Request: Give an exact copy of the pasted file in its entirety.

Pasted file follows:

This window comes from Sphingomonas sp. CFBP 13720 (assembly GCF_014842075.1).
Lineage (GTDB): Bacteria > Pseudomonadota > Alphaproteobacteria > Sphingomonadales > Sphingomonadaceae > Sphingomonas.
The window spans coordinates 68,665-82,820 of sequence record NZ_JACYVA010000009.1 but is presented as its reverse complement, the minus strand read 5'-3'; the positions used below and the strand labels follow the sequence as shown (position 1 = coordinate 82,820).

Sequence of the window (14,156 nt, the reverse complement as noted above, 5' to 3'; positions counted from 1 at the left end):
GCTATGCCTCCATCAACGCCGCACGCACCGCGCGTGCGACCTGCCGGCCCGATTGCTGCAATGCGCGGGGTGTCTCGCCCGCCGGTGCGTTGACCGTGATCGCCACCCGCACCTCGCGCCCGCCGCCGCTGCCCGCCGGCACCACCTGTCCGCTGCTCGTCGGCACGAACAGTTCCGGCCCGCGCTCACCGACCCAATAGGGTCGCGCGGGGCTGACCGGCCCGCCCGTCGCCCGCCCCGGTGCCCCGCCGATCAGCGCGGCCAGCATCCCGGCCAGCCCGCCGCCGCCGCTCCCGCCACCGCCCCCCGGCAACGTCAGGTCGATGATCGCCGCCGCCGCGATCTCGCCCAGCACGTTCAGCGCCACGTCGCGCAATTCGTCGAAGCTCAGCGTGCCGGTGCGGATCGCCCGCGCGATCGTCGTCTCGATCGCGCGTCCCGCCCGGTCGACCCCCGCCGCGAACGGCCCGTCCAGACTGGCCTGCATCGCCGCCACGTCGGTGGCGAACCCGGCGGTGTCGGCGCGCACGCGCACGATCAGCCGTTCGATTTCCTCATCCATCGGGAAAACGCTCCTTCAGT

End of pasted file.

This window comes from Sphingomonas sp. CFBP 13720 (assembly GCF_014842075.1).
Lineage (GTDB): Bacteria > Pseudomonadota > Alphaproteobacteria > Sphingomonadales > Sphingomonadaceae > Sphingomonas.
The window spans coordinates 68,665-82,820 of sequence record NZ_JACYVA010000009.1 but is presented as its reverse complement, the minus strand read 5'-3'; the positions used below and the strand labels follow the sequence as shown (position 1 = coordinate 82,820).

Sequence of the window (14,156 nt, the reverse complement as noted above, 5' to 3'; positions counted from 1 at the left end):
GCTATGCCTCCATCAACGCCGCACGCACCGCGCGTGCGACCTGCCGGCCCGATTGCTGCAATGCGCGGGGTGTCTCGCCCGCCGGTGCGTTGACCGTGATCGCCACCCGCACCTCGCGCCCGCCGCCGCTGCCCGCCGGCACCACCTGTCCGCTGCTCGTCGGCACGAACAGTTCCGGCCCGCGCTCACCGACCCAATAGGGTCGCGCGGGGCTGACCGGCCCGCCCGTCGCCCGCCCCGGTGCCCCGCCGATCAGCGCGGCCAGCATCCCGGCCAGCCCGCCGCCGCCGCTCCCGCCACCGCCCCCCGGCAACGTCAGGTCGATGATCGCCGCCGCCGCGATCTCGCCCAGCACGTTCAGCGCCACGTCGCGCAATTCGTCGAAGCTCAGCGTGCCGGTGCGGATCGCCCGCGCGATCGTCGTCTCGATCGCGCGTCCCGCCCGGTCGACCCCCGCCGCGAACGGCCCGTCCAGACTGGCCTGCATCGCCGCCACGTCGGTGGCGAACCCGGCGGTGTCGGCGCGCACGCGCACGATCAGCCGTTCGATTTCCTCATCCATCGGGAAAACGCTCCTTCAGT